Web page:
4 / Act on stress
This is where our friends the plants and mushrooms come in. There are natural solutions like passionflower and valerian supplements, but what really blew us away, and what is extremely effective, are the medicinal mushrooms, especially Reishi.
Reishi is a mushroom that grows in the Nordic countries. For more than 4000 years, it has been attributed many properties including anti-inflammatory and detoxifying properties. This fungus also acts on hormonal balance and especially on stress.
Reishi helps improve the quality of deep sleep. The triterpenes that are contained in Reishi support and balance the endocrinal system (cortisol / melatonin). When your hormones are functioning optimally, your body can relax, rest, and recover.
We recommend taking our Reishi elixir with hot water and a little vegetable milk.
5 / The bedroom is made for sleeping and love, that's all!
Today, because of multitasking, we tend to transform our bed into an office, living room and dining room! This phenomenon is particularly accentuated in teenagers.
The bed should be a sanctuary for sleep and love, that's all!
Computers and telephones should be avoided at the risk of disturbing the famous secretion of melatonin and therefore the quality of your sleep.
Ban computers, and phones in bed. Favor reading, for example. Is it necessary to say that the presence of a TV in the room is synonymous with 50% less reports?
Finally, it must be pitch black in your room. No time (or money) to put on blackout curtains buy yourself a mask, it works as well. If a lamppost or the neighbour's spotlight shines on your bed, it will be impossible to secrete the right dose of melatonin.
6 / We sleep what we eat
When we eat, we naturally have a cortisol level that increases by 5%, hence the importance of eating early.
The bacteria that inhabit our digestive system also have an effect on our sleep. Indeed, depending on what you eat, you are more or less likely to sleep well. When we sleep, a great cleansing is done in the intestines. Deprivation of so even impacts your gut microbiome. Eating real food and eating pre-biotics (Jerusalem artichoke, onion, sprouts, broccoli) will encourage the overgrowth of probiotics in your gut. It is this balance that will determine your melatonin production.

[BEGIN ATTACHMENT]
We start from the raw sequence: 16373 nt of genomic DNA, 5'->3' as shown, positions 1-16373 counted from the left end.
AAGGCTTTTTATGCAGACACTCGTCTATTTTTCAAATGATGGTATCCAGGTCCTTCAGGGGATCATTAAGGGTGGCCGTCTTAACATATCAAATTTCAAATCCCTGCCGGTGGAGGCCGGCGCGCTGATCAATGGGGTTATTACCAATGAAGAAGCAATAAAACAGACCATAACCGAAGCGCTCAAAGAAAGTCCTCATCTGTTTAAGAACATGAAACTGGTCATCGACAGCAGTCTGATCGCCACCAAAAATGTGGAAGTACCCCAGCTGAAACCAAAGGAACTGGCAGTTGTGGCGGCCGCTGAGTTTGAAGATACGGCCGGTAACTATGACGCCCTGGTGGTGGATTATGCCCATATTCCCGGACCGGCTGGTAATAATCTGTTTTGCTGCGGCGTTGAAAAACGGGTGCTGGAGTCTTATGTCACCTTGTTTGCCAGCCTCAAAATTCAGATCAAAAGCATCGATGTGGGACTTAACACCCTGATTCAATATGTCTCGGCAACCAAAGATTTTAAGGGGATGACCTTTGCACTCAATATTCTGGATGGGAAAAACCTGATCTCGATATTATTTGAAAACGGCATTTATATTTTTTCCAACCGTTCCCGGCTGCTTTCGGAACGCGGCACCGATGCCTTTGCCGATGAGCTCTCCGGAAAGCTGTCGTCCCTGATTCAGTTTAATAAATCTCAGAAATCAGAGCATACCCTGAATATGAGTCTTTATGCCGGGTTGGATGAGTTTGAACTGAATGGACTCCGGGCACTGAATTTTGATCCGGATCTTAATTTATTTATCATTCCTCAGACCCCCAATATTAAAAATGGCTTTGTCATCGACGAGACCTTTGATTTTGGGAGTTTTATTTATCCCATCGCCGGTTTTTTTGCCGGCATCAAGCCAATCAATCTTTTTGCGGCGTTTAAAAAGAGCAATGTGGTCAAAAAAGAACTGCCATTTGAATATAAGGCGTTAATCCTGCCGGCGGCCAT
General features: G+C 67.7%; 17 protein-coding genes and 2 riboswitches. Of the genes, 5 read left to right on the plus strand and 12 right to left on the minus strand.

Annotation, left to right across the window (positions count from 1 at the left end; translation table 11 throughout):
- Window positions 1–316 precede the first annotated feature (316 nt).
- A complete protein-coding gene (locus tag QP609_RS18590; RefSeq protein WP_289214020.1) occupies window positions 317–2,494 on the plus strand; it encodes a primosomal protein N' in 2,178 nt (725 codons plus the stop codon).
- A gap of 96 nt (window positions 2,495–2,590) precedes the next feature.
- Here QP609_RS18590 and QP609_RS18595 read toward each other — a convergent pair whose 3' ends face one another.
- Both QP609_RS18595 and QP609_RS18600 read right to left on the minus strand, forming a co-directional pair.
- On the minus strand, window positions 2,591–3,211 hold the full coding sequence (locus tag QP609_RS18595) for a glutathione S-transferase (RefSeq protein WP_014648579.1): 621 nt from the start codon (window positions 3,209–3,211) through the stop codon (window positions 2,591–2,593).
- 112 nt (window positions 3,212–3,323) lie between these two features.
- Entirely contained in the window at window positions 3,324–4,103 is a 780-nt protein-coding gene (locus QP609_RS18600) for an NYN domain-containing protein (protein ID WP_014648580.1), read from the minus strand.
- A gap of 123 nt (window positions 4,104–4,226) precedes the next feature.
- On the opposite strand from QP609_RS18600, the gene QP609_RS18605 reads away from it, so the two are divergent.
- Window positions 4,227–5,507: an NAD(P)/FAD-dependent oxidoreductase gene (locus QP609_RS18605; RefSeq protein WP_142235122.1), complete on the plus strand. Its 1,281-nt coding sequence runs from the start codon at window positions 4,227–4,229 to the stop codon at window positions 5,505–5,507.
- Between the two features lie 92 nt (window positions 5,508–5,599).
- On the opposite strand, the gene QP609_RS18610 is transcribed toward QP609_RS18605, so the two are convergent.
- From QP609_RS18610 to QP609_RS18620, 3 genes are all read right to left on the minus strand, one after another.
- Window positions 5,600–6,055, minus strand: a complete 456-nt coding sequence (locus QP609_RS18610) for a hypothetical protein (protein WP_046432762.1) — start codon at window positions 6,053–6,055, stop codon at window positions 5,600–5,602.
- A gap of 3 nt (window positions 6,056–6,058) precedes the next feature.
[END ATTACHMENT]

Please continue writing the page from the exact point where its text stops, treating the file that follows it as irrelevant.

Also take a magnesium balance: most insomniacs are deficient in magnesium. Magnesium supplements are less effective than a magnesium flake bath or the application of a transdermal magnesium oil or gel as an evening ritual (discover the benefits of transdermal magnesium here)
Okay, now that you have the information, just put it into action ...
Sleep well 😴
To go further, I recommend that you listen to this podcast or read Shawn Stephenson's book
Shawn Stevenson Book
* Harvard study: https://www.health.harvard.edu/staying-healthy/blue-light-has-a-dark-side
* Ref: 1. Cortisol Connection: Tips on Managing Stress and Weight - Christine A. Maglione-Garves, Len Kravitz, Ph.D., and Suzanne Schneider, Ph.D. - https://www.unm.edu/~ lkravitz / Article% 20folder / stresscortisol.html
* 2. CHRONIC INSOMNIA AND STRESS SYSTEM - Maria Basta, MD, George P Chrousos, MD, Antonio Vela-Bueno, MD, and Alexandros N Vgontzas, MD - http://www.ncbi.nlm.nih.gov/pmc/ articles / PMC2128619 /
* Press kit from the National Sleep Institute
Photos: Danielle Dolson, John-Mark Smith, Averie woodard, Krista Mangulsone